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A broken cable at Puerto Rico’s Arecibo Observatory tore a 100-foot hole in the disk of one of the largest radio telescopes in the world, interrupting the equipment until possible. can be repaired.
Arecibo’s giant reflective disc, built inside a sinkhole in northern Puerto Rico, was damaged when a 3-inch-diameter support cable unexpectedly broke before dawn Monday, according to Central University Florida, where the observatory is managed.
In one photo of the damage, several twisted plates that make up a 1,000-foot disc hung on the structure or lying on the ground below it.
When the cable falls, it also damages some of the panels on the Gregorian Dome that are hung above the disc and contain sensitive receivers for receiving signals from space.
“We have a team of experts assessing the situation,” Francisco Cordova, the observatory’s director, said in an emailed statement to NPR. “Our focus is on ensuring the safety of our employees, protecting facilities and equipment, and restoring the facility to normal operation as soon as possible so we can continue to support our scientists. study around the world. “
The cause of the cable breakage is currently unknown and no repair schedule is set, the statement said.
In an email to the NPR, Raymond Lugo III, director of UCF’s Florida Space Institute, said “the removal of the damaged cable and the purchase of the cable to replace the damaged cable” is being evaluated.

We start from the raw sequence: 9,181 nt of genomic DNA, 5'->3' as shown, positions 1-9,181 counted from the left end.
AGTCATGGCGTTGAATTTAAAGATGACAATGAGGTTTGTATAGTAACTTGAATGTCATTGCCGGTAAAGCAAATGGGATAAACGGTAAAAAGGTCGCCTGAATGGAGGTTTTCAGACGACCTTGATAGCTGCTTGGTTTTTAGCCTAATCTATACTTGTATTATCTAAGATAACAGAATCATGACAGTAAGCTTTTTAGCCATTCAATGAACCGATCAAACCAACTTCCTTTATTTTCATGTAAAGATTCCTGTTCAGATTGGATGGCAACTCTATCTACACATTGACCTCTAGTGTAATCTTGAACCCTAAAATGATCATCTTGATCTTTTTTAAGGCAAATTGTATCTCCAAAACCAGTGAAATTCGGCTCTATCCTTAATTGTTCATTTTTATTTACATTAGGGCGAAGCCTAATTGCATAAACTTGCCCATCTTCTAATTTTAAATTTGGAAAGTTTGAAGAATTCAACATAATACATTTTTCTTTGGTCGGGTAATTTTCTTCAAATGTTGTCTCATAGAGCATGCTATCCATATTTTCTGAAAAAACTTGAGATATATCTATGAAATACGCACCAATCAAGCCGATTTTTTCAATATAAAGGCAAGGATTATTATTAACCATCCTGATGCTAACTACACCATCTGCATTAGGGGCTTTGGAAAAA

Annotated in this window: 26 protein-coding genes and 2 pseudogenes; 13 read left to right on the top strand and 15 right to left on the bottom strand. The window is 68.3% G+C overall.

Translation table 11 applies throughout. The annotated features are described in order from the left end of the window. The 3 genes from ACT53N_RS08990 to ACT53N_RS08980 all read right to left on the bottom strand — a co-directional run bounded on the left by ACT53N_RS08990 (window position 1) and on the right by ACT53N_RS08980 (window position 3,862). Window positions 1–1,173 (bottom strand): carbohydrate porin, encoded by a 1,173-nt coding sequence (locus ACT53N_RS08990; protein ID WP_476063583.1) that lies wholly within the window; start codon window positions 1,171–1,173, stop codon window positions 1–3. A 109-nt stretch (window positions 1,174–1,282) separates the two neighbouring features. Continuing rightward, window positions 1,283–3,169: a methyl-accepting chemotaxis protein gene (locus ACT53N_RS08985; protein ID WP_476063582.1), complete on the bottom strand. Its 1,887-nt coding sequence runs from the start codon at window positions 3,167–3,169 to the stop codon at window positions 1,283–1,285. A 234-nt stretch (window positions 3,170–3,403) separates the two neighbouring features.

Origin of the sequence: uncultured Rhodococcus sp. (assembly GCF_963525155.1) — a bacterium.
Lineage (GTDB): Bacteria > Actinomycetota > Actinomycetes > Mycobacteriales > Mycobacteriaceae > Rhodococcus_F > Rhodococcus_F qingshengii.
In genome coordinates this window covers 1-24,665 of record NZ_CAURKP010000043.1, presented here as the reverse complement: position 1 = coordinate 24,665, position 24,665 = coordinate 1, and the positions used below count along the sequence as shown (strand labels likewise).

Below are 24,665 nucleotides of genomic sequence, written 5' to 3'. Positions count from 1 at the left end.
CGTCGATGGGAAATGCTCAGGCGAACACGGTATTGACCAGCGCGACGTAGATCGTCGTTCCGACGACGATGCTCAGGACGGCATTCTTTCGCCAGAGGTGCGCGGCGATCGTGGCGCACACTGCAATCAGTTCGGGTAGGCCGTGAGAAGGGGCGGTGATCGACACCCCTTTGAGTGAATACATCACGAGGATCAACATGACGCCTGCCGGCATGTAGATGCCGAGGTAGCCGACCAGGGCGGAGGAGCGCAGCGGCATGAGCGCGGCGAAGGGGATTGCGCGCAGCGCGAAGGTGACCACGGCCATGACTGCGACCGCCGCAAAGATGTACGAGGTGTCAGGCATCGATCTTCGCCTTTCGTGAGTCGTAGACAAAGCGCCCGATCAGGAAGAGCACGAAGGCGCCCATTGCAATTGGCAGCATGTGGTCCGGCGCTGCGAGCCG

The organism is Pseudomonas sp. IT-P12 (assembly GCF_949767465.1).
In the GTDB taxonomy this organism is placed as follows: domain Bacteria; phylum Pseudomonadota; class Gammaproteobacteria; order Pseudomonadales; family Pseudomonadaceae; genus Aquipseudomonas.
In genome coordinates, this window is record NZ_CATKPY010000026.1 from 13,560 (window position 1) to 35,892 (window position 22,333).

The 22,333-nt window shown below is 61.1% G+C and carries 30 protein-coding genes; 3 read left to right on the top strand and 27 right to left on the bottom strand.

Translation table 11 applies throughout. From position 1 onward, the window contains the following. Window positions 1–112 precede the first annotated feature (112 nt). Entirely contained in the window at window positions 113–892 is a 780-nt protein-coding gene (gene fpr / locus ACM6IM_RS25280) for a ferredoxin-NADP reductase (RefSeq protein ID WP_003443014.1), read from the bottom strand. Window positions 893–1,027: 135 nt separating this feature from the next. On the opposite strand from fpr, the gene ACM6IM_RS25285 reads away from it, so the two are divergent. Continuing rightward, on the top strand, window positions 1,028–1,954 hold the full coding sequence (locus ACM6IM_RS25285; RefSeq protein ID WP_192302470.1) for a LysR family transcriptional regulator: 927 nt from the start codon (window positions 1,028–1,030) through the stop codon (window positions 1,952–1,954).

“We are also working to determine the cause of this problem, including a non-destructive testing of the remaining cables,” he said, adding that after a full assessment, “we will developing a remedial plan, schedule and budget. “
Since its completion in 1963, Arecibo has played a key role in discoveries, from new insights into pulsars to discovering planets outside of our solar system. It has also appeared prominently in Extraterrestrial Intelligence Search, or SETI. The observatory is also featured in the movie Contact and the James Bond movie Yellow eyes.
This observatory held the record as the world’s largest radio telescope until 2016, when an even larger instrument with a similar design, called the Aperture Spherical Radio Telescope 5 hundred meters (FAST), to be completed in southern China. After testing, FAST officially went online last year.
In 2017, one of Arecibo’s much smaller dishes and a few plates on the main plate were damaged when Typhoon Maria level 4 hit the island.